While I think Thibs’s public support for his own positions is important for locker-room dynamics and I think that he understands this as well as anyone, and we can never quite tell what he is truly thinking (see: his year-long disproportionate praise of Kris Dunn leading up to the Dunn & LaVine for Butler trade) I think that a stubborn insistence on Teague starting is a reasonable way forward for this team.
First, the numbers are not exactly UNKIND to Teague in the starting lineup. That main five-man group, over a much-more-reliable sample of 415 minutes — and against far-greater competition than the Booker-less Suns — is outscoring opponents by 5.7 points per 100. They score really well (109.6) and defend reasonably well (103.9). Against the 30 teams in the league, those marks would make for a 4th-ranked offense and 15th-ranked defense. Top-notch offense and decent defense is about as good as most expected of this year’s Wolves and tinkering with something as important as the starting point guard spot might be violating the adage about fixing things that ain’t broke.
Second, Teague is a 9th-year veteran with a long body of work suggesting that he’s simply a better player than Jones. His numbers are a little bit down this season, 18 games in, but he deserves a long opportunity to fit in next to all of the stars that surround him here. Teague’s PER in the past three seasons going backwards in time was 19.2, 17.9, and 20.6. Right now, it’s just 15.4. His win shares per 48 minutes are likewise down, at 0.070, versus recent marks of .146, .125, and .166. Jones’s PER before Sunday’s game was just 10.1, and his WS/48 were 0.050. He’s hitting just 39 percent of field goals.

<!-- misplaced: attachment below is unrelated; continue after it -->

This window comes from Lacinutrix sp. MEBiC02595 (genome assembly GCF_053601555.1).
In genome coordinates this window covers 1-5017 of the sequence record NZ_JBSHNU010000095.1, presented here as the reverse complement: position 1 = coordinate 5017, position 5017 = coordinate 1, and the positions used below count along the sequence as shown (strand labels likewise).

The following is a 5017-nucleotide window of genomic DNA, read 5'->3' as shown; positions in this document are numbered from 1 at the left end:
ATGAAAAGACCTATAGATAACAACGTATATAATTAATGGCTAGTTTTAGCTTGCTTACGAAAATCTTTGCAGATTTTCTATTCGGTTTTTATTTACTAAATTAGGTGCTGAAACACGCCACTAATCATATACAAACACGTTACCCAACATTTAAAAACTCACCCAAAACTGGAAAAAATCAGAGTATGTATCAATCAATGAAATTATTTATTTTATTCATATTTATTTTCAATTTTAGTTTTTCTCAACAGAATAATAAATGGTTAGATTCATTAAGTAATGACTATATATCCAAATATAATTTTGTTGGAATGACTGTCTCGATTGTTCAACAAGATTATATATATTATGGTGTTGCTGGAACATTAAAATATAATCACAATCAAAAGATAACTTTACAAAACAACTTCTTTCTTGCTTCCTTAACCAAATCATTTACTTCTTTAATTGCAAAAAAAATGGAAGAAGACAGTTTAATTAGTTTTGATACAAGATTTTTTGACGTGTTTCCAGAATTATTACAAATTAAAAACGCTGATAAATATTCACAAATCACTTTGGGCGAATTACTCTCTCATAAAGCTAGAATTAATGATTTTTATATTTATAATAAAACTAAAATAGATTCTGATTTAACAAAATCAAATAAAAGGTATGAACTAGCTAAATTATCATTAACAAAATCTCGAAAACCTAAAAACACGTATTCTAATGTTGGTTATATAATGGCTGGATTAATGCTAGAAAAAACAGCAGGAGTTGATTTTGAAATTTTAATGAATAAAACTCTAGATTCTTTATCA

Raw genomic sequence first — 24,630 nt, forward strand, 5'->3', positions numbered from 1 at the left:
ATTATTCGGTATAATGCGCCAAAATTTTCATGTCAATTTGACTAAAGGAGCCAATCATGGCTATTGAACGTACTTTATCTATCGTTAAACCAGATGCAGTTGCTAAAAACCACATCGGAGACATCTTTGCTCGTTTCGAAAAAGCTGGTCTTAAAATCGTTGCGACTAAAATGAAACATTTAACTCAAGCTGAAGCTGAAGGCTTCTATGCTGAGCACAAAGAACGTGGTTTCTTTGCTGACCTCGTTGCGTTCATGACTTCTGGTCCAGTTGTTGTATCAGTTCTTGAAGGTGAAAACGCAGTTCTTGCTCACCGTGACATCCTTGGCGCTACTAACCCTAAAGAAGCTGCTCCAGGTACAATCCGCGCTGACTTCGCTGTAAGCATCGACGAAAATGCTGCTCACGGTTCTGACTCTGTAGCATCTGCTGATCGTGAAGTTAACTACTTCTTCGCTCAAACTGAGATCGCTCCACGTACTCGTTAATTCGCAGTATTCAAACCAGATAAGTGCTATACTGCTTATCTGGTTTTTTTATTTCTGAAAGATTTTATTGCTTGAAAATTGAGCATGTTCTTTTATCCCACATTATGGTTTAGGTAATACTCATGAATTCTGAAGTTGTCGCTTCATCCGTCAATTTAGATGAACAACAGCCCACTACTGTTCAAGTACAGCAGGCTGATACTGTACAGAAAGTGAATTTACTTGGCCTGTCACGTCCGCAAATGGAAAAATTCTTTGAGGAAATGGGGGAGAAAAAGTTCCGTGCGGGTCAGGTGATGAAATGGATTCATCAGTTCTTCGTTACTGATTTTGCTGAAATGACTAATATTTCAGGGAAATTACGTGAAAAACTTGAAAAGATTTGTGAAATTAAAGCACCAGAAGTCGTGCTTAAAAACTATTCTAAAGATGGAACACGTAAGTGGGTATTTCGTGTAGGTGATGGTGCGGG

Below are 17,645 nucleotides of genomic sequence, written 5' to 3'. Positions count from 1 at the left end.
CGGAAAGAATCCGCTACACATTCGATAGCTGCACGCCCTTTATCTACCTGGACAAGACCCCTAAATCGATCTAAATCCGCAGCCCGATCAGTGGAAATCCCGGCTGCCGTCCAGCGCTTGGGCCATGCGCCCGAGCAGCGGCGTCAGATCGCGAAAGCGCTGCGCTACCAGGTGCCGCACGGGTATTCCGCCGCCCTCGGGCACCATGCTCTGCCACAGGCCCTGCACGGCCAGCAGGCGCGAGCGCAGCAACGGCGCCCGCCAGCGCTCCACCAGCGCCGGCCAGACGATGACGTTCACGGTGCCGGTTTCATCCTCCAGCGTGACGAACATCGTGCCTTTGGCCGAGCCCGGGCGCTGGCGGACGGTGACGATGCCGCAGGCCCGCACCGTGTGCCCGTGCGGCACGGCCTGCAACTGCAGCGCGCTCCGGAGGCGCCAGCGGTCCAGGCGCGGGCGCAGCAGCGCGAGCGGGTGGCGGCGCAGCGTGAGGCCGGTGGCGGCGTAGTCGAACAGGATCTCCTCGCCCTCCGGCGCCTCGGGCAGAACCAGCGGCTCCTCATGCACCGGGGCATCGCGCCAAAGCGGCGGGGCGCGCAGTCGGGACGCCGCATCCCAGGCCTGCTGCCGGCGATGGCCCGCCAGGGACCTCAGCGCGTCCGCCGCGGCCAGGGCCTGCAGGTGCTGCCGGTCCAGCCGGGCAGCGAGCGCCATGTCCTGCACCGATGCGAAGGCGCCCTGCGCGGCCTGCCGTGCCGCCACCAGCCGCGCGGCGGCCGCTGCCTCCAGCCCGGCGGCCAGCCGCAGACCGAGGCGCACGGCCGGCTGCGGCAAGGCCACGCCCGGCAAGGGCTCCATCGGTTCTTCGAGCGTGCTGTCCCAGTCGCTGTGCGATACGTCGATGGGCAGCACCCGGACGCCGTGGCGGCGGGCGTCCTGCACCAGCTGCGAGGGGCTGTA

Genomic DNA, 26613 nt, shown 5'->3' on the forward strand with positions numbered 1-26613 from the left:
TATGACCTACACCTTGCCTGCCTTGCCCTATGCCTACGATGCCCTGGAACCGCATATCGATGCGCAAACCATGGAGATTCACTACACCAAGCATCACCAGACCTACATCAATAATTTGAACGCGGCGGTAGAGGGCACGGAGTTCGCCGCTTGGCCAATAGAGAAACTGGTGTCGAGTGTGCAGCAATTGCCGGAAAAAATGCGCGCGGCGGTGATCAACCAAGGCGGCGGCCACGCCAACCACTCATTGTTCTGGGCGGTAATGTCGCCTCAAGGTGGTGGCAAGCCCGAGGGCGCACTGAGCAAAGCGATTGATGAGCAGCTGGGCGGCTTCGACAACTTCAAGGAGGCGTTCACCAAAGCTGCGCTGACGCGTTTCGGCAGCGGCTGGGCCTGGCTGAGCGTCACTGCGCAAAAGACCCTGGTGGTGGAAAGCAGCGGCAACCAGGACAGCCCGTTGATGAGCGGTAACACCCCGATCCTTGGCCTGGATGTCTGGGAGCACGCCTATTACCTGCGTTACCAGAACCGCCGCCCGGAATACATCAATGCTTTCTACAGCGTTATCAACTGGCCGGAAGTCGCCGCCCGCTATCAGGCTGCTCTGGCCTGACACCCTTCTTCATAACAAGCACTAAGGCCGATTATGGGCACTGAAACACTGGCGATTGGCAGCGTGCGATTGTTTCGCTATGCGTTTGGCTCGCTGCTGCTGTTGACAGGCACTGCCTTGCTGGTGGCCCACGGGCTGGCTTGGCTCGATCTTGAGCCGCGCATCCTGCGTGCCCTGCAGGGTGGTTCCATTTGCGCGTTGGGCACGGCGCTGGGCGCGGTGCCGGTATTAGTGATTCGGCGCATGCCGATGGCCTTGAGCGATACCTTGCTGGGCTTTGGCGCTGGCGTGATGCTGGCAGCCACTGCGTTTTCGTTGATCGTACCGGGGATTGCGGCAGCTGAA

When one player has such an overwhelmingly-better body of work than the other, and the team is just a fourth of the way through the season, patience with the veteran seems wise.
Now, with that said, it might help to stagger Jones into the starting group more often and increase his minutes up to something in the low 20s, from the 16.0 where they are right now. This would violate the Thibs trend of playing his starting unit together, heavily, but the bench might benefit from a player like Teague who can break down the defense, and the starters seem to have a special chemistry with Tyus. It’s worth minor experimentation, anyway.
What is clear to everyone is that against decent competition, the team needs two healthy and capable point guards. With Teague out and Brooks in, they have only one of them. Washington comes to town on Tuesday night. Even with John Wall out injured, the Wizards will pose a real challenge for the Wolves and they’ll need as many healthy bodies as possible to compete for that win.